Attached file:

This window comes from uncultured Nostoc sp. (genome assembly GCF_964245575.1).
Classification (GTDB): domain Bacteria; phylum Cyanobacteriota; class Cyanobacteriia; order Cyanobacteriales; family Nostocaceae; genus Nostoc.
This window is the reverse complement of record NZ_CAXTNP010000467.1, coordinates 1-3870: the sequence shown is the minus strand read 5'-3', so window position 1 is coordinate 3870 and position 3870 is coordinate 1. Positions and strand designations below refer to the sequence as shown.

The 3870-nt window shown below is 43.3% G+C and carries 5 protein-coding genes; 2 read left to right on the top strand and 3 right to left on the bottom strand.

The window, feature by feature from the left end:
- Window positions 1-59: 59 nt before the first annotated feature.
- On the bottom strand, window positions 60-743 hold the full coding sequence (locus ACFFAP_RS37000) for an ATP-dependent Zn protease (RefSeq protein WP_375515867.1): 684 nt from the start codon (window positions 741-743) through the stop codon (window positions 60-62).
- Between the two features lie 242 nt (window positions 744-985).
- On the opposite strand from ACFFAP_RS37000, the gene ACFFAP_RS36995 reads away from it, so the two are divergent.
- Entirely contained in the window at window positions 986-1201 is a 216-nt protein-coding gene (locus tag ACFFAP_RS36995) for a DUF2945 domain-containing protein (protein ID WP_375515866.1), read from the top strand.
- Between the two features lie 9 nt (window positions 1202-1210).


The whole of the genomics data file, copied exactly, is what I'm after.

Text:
This window comes from uncultured Nostoc sp. (genome assembly GCF_964245575.1).
Classification (GTDB): domain Bacteria; phylum Cyanobacteriota; class Cyanobacteriia; order Cyanobacteriales; family Nostocaceae; genus Nostoc.
This window is the reverse complement of record NZ_CAXTNP010000467.1, coordinates 1-3870: the sequence shown is the minus strand read 5'-3', so window position 1 is coordinate 3870 and position 3870 is coordinate 1. Positions and strand designations below refer to the sequence as shown.

The 3870-nt window shown below is 43.3% G+C and carries 5 protein-coding genes; 2 read left to right on the top strand and 3 right to left on the bottom strand.

The window, feature by feature from the left end:
- Window positions 1-59: 59 nt before the first annotated feature.
- On the bottom strand, window positions 60-743 hold the full coding sequence (locus ACFFAP_RS37000) for an ATP-dependent Zn protease (RefSeq protein WP_375515867.1): 684 nt from the start codon (window positions 741-743) through the stop codon (window positions 60-62).
- Between the two features lie 242 nt (window positions 744-985).
- On the opposite strand from ACFFAP_RS37000, the gene ACFFAP_RS36995 reads away from it, so the two are divergent.
- Entirely contained in the window at window positions 986-1201 is a 216-nt protein-coding gene (locus tag ACFFAP_RS36995) for a DUF2945 domain-containing protein (protein ID WP_375515866.1), read from the top strand.
- Between the two features lie 9 nt (window positions 1202-1210).